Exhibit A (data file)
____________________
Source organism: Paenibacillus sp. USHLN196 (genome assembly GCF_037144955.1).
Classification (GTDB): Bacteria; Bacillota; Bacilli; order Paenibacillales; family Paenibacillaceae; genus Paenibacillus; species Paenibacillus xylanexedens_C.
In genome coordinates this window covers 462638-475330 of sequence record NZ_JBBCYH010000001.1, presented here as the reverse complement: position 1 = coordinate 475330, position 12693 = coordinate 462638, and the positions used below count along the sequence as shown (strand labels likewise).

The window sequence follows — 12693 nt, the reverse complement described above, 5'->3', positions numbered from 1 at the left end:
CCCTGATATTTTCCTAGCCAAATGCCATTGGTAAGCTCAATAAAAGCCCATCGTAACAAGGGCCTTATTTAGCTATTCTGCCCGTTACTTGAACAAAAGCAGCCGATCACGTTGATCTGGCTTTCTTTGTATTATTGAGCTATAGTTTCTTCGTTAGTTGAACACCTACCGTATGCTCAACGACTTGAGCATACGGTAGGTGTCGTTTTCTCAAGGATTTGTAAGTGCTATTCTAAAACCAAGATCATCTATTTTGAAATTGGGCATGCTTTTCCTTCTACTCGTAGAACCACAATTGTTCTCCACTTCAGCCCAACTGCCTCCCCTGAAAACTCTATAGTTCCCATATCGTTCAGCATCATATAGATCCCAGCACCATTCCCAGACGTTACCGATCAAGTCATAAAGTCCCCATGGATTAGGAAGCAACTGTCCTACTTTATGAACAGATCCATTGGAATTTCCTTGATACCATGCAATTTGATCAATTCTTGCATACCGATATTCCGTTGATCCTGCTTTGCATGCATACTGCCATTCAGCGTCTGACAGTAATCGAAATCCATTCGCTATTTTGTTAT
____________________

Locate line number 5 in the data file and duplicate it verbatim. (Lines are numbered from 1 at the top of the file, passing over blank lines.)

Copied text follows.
CCCTGATATTTTCCTAGCCAAATGCCATTGGTAAGCTCAATAAAAGCCCATCGTAACAAGGGCCTTATTTAGCTATTCTGCCCGTTACTTGAACAAAAGCAGCCGATCACGTTGATCTGGCTTTCTTTGTATTATTGAGCTATAGTTTCTTCGTTAGTTGAACACCTACCGTATGCTCAACGACTTGAGCATACGGTAGGTGTCGTTTTCTCAAGGATTTGTAAGTGCTATTCTAAAACCAAGATCATCTATTTTGAAATTGGGCATGCTTTTCCTTCTACTCGTAGAACCACAATTGTTCTCCACTTCAGCCCAACTGCCTCCCCTGAAAACTCTATAGTTCCCATATCGTTCAGCATCATATAGATCCCAGCACCATTCCCAGACGTTACCGATCAAGTCATAAAGTCCCCATGGATTAGGAAGCAACTGTCCTACTTTATGAACAGATCCATTGGAATTTCCTTGATACCATGCAATTTGATCAATTCTTGCATACCGATATTCCGTTGATCCTGCTTTGCATGCATACTGCCATTCAGCGTCTGACAGTAATCGAAATCCATTCGCTATTTTGTTAT